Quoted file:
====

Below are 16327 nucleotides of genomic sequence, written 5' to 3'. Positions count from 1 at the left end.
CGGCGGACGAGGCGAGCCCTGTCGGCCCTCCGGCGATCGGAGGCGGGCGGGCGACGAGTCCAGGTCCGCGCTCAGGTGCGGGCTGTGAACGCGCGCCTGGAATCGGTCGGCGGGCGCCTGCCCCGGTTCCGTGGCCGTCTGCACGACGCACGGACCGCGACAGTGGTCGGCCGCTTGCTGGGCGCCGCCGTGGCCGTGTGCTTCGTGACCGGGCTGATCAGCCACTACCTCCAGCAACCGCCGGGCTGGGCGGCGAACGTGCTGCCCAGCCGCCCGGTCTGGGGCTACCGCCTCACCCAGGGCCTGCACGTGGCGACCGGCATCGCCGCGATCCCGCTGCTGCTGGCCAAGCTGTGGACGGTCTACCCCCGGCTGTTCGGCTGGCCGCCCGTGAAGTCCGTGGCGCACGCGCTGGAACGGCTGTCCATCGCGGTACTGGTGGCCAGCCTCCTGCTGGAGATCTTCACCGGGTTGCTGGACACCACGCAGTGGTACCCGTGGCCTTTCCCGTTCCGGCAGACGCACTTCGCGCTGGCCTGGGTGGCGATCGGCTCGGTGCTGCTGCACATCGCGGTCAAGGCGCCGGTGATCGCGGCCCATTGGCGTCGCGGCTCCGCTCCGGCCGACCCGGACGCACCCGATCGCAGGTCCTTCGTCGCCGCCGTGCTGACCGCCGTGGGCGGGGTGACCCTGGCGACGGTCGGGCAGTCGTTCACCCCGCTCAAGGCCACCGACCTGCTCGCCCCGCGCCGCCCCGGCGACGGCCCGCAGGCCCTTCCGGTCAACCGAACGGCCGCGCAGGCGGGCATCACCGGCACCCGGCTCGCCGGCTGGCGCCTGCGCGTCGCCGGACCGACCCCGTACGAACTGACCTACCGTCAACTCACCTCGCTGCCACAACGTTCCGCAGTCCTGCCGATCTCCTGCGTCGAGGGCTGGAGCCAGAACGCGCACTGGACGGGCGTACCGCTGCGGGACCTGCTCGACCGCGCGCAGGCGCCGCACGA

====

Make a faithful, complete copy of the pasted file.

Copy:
Below are 16327 nucleotides of genomic sequence, written 5' to 3'. Positions count from 1 at the left end.
CGGCGGACGAGGCGAGCCCTGTCGGCCCTCCGGCGATCGGAGGCGGGCGGGCGACGAGTCCAGGTCCGCGCTCAGGTGCGGGCTGTGAACGCGCGCCTGGAATCGGTCGGCGGGCGCCTGCCCCGGTTCCGTGGCCGTCTGCACGACGCACGGACCGCGACAGTGGTCGGCCGCTTGCTGGGCGCCGCCGTGGCCGTGTGCTTCGTGACCGGGCTGATCAGCCACTACCTCCAGCAACCGCCGGGCTGGGCGGCGAACGTGCTGCCCAGCCGCCCGGTCTGGGGCTACCGCCTCACCCAGGGCCTGCACGTGGCGACCGGCATCGCCGCGATCCCGCTGCTGCTGGCCAAGCTGTGGACGGTCTACCCCCGGCTGTTCGGCTGGCCGCCCGTGAAGTCCGTGGCGCACGCGCTGGAACGGCTGTCCATCGCGGTACTGGTGGCCAGCCTCCTGCTGGAGATCTTCACCGGGTTGCTGGACACCACGCAGTGGTACCCGTGGCCTTTCCCGTTCCGGCAGACGCACTTCGCGCTGGCCTGGGTGGCGATCGGCTCGGTGCTGCTGCACATCGCGGTCAAGGCGCCGGTGATCGCGGCCCATTGGCGTCGCGGCTCCGCTCCGGCCGACCCGGACGCACCCGATCGCAGGTCCTTCGTCGCCGCCGTGCTGACCGCCGTGGGCGGGGTGACCCTGGCGACGGTCGGGCAGTCGTTCACCCCGCTCAAGGCCACCGACCTGCTCGCCCCGCGCCGCCCCGGCGACGGCCCGCAGGCCCTTCCGGTCAACCGAACGGCCGCGCAGGCGGGCATCACCGGCACCCGGCTCGCCGGCTGGCGCCTGCGCGTCGCCGGACCGACCCCGTACGAACTGACCTACCGTCAACTCACCTCGCTGCCACAACGTTCCGCAGTCCTGCCGATCTCCTGCGTCGAGGGCTGGAGCCAGAACGCGCACTGGACGGGCGTACCGCTGCGGGACCTGCTCGACCGCGCGCAGGCGCCGCACGA